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Terrorists eyeing Washington ferries?

While the Washington State Patrol and the U.S. Coast Guard have increased the percentages of vehicles screened on the Washington State Ferries, this does not indicate an increased terrorist threat, according to local sources.

“There’s nothing that I am aware of that represents more or less of threat,” said Kitsap County prosecutor Russ Hauge.

Added Department of Emergency Management director Phyllis Mann, “None of this is new. The ferries are a major transportation system and a target just like the Space Needle.”

As of Saturday, an increased number of vehicles are required to be randomly screened before boarding, according to State Patrol spokesman Capt. Fred Fakkema.

This, he said, could have the end result of making the ferries safer.

A report in the Seattle Times over the weekend documented several reported instances of concern and generated about 170 related stories, according to a Google news search.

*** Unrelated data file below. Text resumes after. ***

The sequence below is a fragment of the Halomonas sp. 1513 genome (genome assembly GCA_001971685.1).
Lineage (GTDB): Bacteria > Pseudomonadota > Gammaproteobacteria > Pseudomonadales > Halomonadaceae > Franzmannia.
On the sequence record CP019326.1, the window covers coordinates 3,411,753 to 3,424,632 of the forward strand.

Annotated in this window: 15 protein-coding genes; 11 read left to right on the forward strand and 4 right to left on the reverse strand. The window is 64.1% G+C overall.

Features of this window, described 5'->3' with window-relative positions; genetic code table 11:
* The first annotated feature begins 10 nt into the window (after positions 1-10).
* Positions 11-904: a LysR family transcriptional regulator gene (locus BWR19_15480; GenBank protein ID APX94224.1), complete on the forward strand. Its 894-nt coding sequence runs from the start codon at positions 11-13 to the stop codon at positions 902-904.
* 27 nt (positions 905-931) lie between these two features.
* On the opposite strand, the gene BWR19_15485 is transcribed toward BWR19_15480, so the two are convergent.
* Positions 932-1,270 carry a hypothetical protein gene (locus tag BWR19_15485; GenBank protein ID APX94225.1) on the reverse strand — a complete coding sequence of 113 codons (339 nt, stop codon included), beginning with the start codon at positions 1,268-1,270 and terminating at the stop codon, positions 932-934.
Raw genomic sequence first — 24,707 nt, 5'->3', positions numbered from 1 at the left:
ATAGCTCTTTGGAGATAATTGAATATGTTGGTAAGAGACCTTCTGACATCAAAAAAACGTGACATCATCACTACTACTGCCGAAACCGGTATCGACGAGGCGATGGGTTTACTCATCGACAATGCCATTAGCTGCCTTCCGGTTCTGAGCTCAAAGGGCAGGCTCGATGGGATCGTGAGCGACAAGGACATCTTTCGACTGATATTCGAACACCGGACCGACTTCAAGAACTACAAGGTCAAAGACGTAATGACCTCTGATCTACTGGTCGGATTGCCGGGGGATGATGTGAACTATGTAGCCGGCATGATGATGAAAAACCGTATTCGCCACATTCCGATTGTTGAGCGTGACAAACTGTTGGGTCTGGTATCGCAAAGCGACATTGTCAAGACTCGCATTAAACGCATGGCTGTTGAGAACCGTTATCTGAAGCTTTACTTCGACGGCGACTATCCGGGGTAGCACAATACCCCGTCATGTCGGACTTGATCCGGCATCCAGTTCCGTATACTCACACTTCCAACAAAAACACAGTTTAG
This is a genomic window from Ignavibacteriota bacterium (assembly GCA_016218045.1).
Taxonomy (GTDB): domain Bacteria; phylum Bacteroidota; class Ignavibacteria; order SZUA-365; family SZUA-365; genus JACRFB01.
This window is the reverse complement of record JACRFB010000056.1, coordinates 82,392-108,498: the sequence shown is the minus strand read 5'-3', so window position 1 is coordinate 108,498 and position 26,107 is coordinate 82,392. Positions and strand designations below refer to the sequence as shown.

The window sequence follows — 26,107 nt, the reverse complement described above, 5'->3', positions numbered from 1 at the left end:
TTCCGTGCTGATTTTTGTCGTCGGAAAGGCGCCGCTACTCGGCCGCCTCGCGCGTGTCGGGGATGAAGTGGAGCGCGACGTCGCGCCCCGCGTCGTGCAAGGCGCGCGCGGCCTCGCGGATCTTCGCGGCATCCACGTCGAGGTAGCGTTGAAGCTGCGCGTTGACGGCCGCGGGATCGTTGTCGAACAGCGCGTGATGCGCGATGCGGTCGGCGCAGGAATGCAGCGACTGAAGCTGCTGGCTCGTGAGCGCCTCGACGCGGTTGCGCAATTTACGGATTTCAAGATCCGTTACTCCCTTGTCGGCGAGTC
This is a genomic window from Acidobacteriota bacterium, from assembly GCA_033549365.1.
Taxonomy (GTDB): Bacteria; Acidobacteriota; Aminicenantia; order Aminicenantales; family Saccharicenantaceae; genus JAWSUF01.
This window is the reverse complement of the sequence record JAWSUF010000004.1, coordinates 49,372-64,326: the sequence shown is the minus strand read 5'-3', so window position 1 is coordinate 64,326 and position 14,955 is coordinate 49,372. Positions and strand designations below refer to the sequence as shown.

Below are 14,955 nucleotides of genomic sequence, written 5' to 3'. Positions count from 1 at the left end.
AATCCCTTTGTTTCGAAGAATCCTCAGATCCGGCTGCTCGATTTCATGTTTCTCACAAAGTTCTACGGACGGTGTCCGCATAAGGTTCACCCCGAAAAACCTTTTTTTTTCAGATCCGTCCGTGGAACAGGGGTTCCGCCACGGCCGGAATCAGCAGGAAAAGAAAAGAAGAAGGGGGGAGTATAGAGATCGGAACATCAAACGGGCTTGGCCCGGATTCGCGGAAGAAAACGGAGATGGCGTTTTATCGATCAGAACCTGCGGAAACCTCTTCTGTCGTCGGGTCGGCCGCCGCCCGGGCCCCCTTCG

But Fakkema said these reported instances “represented old information.”

“Any time there is an incident or complaint, we investigate,” he said.

Fakkema said such reports are not restricted to any ethnic background or religious group.

For instance, authorities may investigate a tall, blonde person taking extensive video, make a report, and then report the matter as an “incident.”

Hauge said the threat of terrorists has been consistent since the Sept. 11 terrorist attack and is the subject of a continuing level of discussion between various law enforcement agencies.

Fakkema said that the available K-9 units were adequate to handle the increased screening requirements.

While he declined to reveal specifics of the process, he said that sometimes the Washington State Patrol would initiate a more thorough search than a dog-based screening.

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